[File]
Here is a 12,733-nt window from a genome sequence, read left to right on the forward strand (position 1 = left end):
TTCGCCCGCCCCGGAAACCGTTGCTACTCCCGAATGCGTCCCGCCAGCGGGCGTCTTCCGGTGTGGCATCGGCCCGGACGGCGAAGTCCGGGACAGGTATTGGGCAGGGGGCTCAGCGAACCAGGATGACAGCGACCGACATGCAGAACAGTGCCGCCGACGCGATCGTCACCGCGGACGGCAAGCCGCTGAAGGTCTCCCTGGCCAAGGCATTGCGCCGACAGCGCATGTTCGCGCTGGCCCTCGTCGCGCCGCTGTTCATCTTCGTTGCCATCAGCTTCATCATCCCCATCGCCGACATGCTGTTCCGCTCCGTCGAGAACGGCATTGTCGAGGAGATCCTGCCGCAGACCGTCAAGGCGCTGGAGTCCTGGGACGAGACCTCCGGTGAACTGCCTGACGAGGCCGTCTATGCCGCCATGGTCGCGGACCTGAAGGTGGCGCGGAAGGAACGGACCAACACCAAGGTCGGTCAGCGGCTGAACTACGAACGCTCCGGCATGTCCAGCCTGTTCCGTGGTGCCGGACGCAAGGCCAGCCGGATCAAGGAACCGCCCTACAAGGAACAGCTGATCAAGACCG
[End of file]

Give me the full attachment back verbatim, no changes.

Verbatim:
Here is a 12,733-nt window from a genome sequence, read left to right on the forward strand (position 1 = left end):
TTCGCCCGCCCCGGAAACCGTTGCTACTCCCGAATGCGTCCCGCCAGCGGGCGTCTTCCGGTGTGGCATCGGCCCGGACGGCGAAGTCCGGGACAGGTATTGGGCAGGGGGCTCAGCGAACCAGGATGACAGCGACCGACATGCAGAACAGTGCCGCCGACGCGATCGTCACCGCGGACGGCAAGCCGCTGAAGGTCTCCCTGGCCAAGGCATTGCGCCGACAGCGCATGTTCGCGCTGGCCCTCGTCGCGCCGCTGTTCATCTTCGTTGCCATCAGCTTCATCATCCCCATCGCCGACATGCTGTTCCGCTCCGTCGAGAACGGCATTGTCGAGGAGATCCTGCCGCAGACCGTCAAGGCGCTGGAGTCCTGGGACGAGACCTCCGGTGAACTGCCTGACGAGGCCGTCTATGCCGCCATGGTCGCGGACCTGAAGGTGGCGCGGAAGGAACGGACCAACACCAAGGTCGGTCAGCGGCTGAACTACGAACGCTCCGGCATGTCCAGCCTGTTCCGTGGTGCCGGACGCAAGGCCAGCCGGATCAAGGAACCGCCCTACAAGGAACAGCTGATCAAGACCG